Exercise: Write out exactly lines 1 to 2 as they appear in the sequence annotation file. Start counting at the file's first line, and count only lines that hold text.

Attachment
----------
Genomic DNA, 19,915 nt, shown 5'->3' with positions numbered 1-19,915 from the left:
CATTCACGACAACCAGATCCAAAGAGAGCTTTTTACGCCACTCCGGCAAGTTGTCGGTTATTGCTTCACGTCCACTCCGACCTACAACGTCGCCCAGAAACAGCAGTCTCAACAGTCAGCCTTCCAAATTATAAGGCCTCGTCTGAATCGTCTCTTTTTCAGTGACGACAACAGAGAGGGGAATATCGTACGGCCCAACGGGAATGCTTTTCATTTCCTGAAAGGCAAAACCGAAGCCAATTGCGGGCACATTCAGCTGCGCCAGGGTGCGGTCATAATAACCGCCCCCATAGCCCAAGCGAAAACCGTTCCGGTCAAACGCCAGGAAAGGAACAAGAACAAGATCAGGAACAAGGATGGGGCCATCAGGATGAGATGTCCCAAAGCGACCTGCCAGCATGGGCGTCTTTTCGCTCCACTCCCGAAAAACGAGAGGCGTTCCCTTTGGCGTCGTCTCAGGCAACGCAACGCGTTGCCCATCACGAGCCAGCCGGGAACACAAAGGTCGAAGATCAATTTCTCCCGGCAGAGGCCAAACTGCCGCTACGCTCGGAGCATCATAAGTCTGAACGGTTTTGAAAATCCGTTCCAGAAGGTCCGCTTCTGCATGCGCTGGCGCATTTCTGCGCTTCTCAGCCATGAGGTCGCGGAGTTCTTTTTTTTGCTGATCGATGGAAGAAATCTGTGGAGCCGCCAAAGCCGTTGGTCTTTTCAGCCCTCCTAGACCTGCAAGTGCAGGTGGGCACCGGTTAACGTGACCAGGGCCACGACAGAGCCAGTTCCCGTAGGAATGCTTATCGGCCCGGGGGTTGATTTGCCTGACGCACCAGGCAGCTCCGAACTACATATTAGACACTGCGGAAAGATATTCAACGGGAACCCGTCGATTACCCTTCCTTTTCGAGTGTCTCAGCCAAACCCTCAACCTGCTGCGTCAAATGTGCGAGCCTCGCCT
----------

Genomic DNA, 19,915 nt, shown 5'->3' with positions numbered 1-19,915 from the left:
CATTCACGACAACCAGATCCAAAGAGAGCTTTTTACGCCACTCCGGCAAGTTGTCGGTTATTGCTTCACGTCCACTCCGACCTACAACGTCGCCCAGAAACAGCAGTCTCAACAGTCAGCCTTCCAAATTATAAGGCCTCGTCTGAATCGTCTCTTTTTCAGTGACGACAACAGAGAGGGGAATATCGTACGGCCCAACGGGAATGCTTTTCATTTCCTGAAAGGCAAAACCGAAGCCAATTGCGGGCACATTCAGCTGCGCCAGGGTGCGGTCATAATAACCGCCCCCATAGCCCAAGCGAAAACCGTTCCGGTCAAACGCCAGGAAAGGAACAAGAACAAGATCAGGAACAAGGATGGGGCCATCAGGATGAGATGTCCCAAAGCGACCTGCCAGCATGGGCGTCTTTTCGCTCCACTCCCGAAAAACGAGAGGCGTTCCCTTTGGCGTCGTCTCAGGCAACGCAACGCGTTGCCCATCACGAGCCAGCCGGGAACACAAAGGTCGAAGATCAATTTCTCCCGGCAGAGGCCAAACTGCCGCTACGCTCGGAGCATCATAAGTCTGAACGGTTTTGAAAATCCGTTCCAGAAGGTCCGCTTCTGCATGCGCTGGCGCATTTCTGCGCTTCTCAGCCATGAGGTCGCGGAGTTCTTTTTTTTGCTGATCGATGGAAGAAATCTGTGGAGCCGCCAAAGCCGTTGGTCTTTTCAGCCCTCCTAGACCTGCAAGTGCAGGTGGGCACCGGTTAACGTGACCAGGGCCACGACAGAGCCAGTTCCCGTAGGAATGCTTATCGGCCCGGGGGTTGATTTGCCTGACGCACCAGGCAGCTCCGAACTACATATTAGACACTGCGGAAAGATATTCAACGGGAACCCGTCGATTACCCTTCCTTTTCGAGTGTCTCAGCCAAACCCTCAACCTGCTGCGTCAAATGTGCGAGCCTCGCCT